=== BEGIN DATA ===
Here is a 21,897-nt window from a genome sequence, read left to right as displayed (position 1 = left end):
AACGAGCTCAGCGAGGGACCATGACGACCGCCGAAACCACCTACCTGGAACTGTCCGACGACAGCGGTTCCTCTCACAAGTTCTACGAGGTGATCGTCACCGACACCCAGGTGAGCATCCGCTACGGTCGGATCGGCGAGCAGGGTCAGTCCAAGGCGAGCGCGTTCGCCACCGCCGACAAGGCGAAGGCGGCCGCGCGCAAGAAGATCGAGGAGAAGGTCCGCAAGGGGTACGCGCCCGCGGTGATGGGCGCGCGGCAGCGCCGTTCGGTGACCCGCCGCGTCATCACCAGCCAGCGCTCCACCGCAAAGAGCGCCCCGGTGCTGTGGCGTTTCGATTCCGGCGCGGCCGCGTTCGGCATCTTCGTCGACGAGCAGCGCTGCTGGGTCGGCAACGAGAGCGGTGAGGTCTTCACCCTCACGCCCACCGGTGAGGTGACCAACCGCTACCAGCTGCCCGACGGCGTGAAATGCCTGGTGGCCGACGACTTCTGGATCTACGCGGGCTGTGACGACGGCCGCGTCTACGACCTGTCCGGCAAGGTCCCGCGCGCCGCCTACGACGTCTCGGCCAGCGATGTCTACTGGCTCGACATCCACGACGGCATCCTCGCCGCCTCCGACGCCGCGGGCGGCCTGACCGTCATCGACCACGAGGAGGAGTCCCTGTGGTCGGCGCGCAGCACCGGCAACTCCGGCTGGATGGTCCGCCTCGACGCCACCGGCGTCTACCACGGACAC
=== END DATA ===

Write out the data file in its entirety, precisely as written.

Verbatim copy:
Here is a 21,897-nt window from a genome sequence, read left to right as displayed (position 1 = left end):
AACGAGCTCAGCGAGGGACCATGACGACCGCCGAAACCACCTACCTGGAACTGTCCGACGACAGCGGTTCCTCTCACAAGTTCTACGAGGTGATCGTCACCGACACCCAGGTGAGCATCCGCTACGGTCGGATCGGCGAGCAGGGTCAGTCCAAGGCGAGCGCGTTCGCCACCGCCGACAAGGCGAAGGCGGCCGCGCGCAAGAAGATCGAGGAGAAGGTCCGCAAGGGGTACGCGCCCGCGGTGATGGGCGCGCGGCAGCGCCGTTCGGTGACCCGCCGCGTCATCACCAGCCAGCGCTCCACCGCAAAGAGCGCCCCGGTGCTGTGGCGTTTCGATTCCGGCGCGGCCGCGTTCGGCATCTTCGTCGACGAGCAGCGCTGCTGGGTCGGCAACGAGAGCGGTGAGGTCTTCACCCTCACGCCCACCGGTGAGGTGACCAACCGCTACCAGCTGCCCGACGGCGTGAAATGCCTGGTGGCCGACGACTTCTGGATCTACGCGGGCTGTGACGACGGCCGCGTCTACGACCTGTCCGGCAAGGTCCCGCGCGCCGCCTACGACGTCTCGGCCAGCGATGTCTACTGGCTCGACATCCACGACGGCATCCTCGCCGCCTCCGACGCCGCGGGCGGCCTGACCGTCATCGACCACGAGGAGGAGTCCCTGTGGTCGGCGCGCAGCACCGGCAACTCCGGCTGGATGGTCCGCCTCGACGCCACCGGCGTCTACCACGGACAC